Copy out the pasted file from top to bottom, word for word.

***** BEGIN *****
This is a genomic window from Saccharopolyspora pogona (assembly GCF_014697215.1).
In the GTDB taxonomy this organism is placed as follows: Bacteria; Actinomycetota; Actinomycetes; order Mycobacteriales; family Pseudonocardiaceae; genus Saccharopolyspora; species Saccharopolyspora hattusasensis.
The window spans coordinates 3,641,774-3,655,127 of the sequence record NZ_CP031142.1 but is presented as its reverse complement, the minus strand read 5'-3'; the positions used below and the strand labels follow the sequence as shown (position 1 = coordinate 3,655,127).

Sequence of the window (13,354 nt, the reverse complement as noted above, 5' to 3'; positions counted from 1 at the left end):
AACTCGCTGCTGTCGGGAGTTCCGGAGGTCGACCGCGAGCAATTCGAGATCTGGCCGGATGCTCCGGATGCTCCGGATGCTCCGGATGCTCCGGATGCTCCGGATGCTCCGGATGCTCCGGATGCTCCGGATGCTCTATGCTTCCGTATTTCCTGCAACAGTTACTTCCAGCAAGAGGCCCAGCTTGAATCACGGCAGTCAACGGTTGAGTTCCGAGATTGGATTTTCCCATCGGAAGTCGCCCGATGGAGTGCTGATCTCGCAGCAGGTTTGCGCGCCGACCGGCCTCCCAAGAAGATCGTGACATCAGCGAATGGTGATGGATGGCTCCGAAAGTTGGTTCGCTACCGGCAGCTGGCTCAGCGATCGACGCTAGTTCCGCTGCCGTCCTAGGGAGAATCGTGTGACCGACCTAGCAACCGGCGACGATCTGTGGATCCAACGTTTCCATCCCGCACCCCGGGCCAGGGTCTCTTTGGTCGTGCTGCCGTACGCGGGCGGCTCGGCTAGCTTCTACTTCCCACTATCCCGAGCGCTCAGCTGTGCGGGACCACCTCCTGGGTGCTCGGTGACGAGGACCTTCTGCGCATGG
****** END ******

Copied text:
This is a genomic window from Saccharopolyspora pogona (assembly GCF_014697215.1).
In the GTDB taxonomy this organism is placed as follows: Bacteria; Actinomycetota; Actinomycetes; order Mycobacteriales; family Pseudonocardiaceae; genus Saccharopolyspora; species Saccharopolyspora hattusasensis.
The window spans coordinates 3,641,774-3,655,127 of the sequence record NZ_CP031142.1 but is presented as its reverse complement, the minus strand read 5'-3'; the positions used below and the strand labels follow the sequence as shown (position 1 = coordinate 3,655,127).

Sequence of the window (13,354 nt, the reverse complement as noted above, 5' to 3'; positions counted from 1 at the left end):
AACTCGCTGCTGTCGGGAGTTCCGGAGGTCGACCGCGAGCAATTCGAGATCTGGCCGGATGCTCCGGATGCTCCGGATGCTCCGGATGCTCCGGATGCTCCGGATGCTCCGGATGCTCCGGATGCTCCGGATGCTCTATGCTTCCGTATTTCCTGCAACAGTTACTTCCAGCAAGAGGCCCAGCTTGAATCACGGCAGTCAACGGTTGAGTTCCGAGATTGGATTTTCCCATCGGAAGTCGCCCGATGGAGTGCTGATCTCGCAGCAGGTTTGCGCGCCGACCGGCCTCCCAAGAAGATCGTGACATCAGCGAATGGTGATGGATGGCTCCGAAAGTTGGTTCGCTACCGGCAGCTGGCTCAGCGATCGACGCTAGTTCCGCTGCCGTCCTAGGGAGAATCGTGTGACCGACCTAGCAACCGGCGACGATCTGTGGATCCAACGTTTCCATCCCGCACCCCGGGCCAGGGTCTCTTTGGTCGTGCTGCCGTACGCGGGCGGCTCGGCTAGCTTCTACTTCCCACTATCCCGAGCGCTCAGCTGTGCGGGACCACCTCCTGGGTGCTCGGTGACGAGGACCTTCTGCGCATGG